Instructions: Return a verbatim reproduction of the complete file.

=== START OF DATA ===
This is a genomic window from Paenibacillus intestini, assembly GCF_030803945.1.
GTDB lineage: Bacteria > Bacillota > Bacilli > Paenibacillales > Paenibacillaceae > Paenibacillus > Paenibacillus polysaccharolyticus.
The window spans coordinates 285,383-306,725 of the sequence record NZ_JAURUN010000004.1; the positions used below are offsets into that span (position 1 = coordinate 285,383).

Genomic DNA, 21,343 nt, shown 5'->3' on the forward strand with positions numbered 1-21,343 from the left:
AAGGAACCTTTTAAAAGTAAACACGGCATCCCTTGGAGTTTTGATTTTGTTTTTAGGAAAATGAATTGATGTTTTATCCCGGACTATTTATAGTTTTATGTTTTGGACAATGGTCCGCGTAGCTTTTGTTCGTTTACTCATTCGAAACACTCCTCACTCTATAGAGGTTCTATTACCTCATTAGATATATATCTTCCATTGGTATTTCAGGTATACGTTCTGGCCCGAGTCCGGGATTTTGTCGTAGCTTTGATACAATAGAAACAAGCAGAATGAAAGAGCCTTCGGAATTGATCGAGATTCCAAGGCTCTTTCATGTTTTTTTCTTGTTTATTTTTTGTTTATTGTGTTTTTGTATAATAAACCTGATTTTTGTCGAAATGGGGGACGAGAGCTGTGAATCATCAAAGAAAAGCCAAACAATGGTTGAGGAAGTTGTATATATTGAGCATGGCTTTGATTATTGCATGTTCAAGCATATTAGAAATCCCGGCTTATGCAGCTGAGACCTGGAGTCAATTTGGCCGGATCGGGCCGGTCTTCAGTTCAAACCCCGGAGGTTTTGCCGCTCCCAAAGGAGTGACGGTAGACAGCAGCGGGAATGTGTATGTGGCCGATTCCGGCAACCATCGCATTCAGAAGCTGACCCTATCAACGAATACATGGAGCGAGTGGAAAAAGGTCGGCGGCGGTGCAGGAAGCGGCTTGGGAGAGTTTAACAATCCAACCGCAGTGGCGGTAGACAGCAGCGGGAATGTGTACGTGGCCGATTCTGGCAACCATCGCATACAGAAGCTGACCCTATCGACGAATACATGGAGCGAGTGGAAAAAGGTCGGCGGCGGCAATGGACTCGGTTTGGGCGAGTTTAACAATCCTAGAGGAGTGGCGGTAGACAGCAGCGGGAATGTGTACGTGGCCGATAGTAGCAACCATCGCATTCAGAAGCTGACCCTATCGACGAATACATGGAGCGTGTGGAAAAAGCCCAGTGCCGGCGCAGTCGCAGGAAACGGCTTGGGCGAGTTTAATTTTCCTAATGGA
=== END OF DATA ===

This is a genomic window from Paenibacillus intestini, assembly GCF_030803945.1.
GTDB lineage: Bacteria > Bacillota > Bacilli > Paenibacillales > Paenibacillaceae > Paenibacillus > Paenibacillus polysaccharolyticus.
The window spans coordinates 285,383-306,725 of the sequence record NZ_JAURUN010000004.1; the positions used below are offsets into that span (position 1 = coordinate 285,383).

Genomic DNA, 21,343 nt, shown 5'->3' on the forward strand with positions numbered 1-21,343 from the left:
AAGGAACCTTTTAAAAGTAAACACGGCATCCCTTGGAGTTTTGATTTTGTTTTTAGGAAAATGAATTGATGTTTTATCCCGGACTATTTATAGTTTTATGTTTTGGACAATGGTCCGCGTAGCTTTTGTTCGTTTACTCATTCGAAACACTCCTCACTCTATAGAGGTTCTATTACCTCATTAGATATATATCTTCCATTGGTATTTCAGGTATACGTTCTGGCCCGAGTCCGGGATTTTGTCGTAGCTTTGATACAATAGAAACAAGCAGAATGAAAGAGCCTTCGGAATTGATCGAGATTCCAAGGCTCTTTCATGTTTTTTTCTTGTTTATTTTTTGTTTATTGTGTTTTTGTATAATAAACCTGATTTTTGTCGAAATGGGGGACGAGAGCTGTGAATCATCAAAGAAAAGCCAAACAATGGTTGAGGAAGTTGTATATATTGAGCATGGCTTTGATTATTGCATGTTCAAGCATATTAGAAATCCCGGCTTATGCAGCTGAGACCTGGAGTCAATTTGGCCGGATCGGGCCGGTCTTCAGTTCAAACCCCGGAGGTTTTGCCGCTCCCAAAGGAGTGACGGTAGACAGCAGCGGGAATGTGTATGTGGCCGATTCCGGCAACCATCGCATTCAGAAGCTGACCCTATCAACGAATACATGGAGCGAGTGGAAAAAGGTCGGCGGCGGTGCAGGAAGCGGCTTGGGAGAGTTTAACAATCCAACCGCAGTGGCGGTAGACAGCAGCGGGAATGTGTACGTGGCCGATTCTGGCAACCATCGCATACAGAAGCTGACCCTATCGACGAATACATGGAGCGAGTGGAAAAAGGTCGGCGGCGGCAATGGACTCGGTTTGGGCGAGTTTAACAATCCTAGAGGAGTGGCGGTAGACAGCAGCGGGAATGTGTACGTGGCCGATAGTAGCAACCATCGCATTCAGAAGCTGACCCTATCGACGAATACATGGAGCGTGTGGAAAAAGCCCAGTGCCGGCGCAGTCGCAGGAAACGGCTTGGGCGAGTTTAATTTTCCTAATGGA